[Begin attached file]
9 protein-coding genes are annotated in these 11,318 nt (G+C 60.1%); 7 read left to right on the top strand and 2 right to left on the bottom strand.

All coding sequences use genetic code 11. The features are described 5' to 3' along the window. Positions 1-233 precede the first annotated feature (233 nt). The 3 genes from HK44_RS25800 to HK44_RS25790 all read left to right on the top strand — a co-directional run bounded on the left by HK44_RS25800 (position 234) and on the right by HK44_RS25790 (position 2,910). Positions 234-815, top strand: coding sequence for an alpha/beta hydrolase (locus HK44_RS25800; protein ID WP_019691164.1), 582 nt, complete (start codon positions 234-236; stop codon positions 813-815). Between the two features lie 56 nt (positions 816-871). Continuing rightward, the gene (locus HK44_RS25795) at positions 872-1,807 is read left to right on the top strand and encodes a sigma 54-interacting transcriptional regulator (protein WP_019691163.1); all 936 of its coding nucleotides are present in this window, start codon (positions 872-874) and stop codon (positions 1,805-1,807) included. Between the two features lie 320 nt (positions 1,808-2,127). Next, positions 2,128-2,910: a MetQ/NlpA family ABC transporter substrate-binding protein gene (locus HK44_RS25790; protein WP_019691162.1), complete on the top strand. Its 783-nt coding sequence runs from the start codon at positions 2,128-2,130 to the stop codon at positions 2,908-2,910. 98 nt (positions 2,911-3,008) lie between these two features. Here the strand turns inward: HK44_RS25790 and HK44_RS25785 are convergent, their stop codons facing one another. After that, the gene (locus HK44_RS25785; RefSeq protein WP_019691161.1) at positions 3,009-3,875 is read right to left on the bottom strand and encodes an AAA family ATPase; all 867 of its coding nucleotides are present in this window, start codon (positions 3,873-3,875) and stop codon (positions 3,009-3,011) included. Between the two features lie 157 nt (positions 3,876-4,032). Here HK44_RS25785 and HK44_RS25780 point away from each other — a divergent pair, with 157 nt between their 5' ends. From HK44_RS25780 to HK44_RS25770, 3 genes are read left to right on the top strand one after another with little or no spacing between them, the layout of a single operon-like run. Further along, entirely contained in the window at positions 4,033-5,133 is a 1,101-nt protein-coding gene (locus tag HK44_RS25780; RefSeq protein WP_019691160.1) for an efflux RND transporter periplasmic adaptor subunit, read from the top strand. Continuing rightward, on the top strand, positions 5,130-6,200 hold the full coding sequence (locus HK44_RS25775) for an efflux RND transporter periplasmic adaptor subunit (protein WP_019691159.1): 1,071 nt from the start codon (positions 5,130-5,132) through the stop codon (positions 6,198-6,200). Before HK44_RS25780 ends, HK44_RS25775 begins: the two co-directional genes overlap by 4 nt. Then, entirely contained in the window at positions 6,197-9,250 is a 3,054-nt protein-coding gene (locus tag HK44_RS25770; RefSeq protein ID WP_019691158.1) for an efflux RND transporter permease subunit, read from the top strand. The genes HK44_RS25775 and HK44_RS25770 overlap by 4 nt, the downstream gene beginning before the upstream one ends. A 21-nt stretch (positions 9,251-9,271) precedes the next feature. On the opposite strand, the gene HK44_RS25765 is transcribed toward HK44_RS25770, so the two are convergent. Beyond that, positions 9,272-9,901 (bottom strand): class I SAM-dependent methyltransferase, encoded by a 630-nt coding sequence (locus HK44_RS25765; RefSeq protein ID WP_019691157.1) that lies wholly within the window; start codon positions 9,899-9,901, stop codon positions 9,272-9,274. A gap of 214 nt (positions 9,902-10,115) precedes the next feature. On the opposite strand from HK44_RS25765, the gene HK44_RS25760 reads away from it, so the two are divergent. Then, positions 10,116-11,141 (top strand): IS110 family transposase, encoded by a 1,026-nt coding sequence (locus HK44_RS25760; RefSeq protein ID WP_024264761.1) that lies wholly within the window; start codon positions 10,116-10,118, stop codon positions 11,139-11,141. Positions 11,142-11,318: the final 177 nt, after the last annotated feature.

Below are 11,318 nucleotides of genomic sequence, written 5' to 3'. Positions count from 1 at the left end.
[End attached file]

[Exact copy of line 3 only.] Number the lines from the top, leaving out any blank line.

Below are 11,318 nucleotides of genomic sequence, written 5' to 3'. Positions count from 1 at the left end.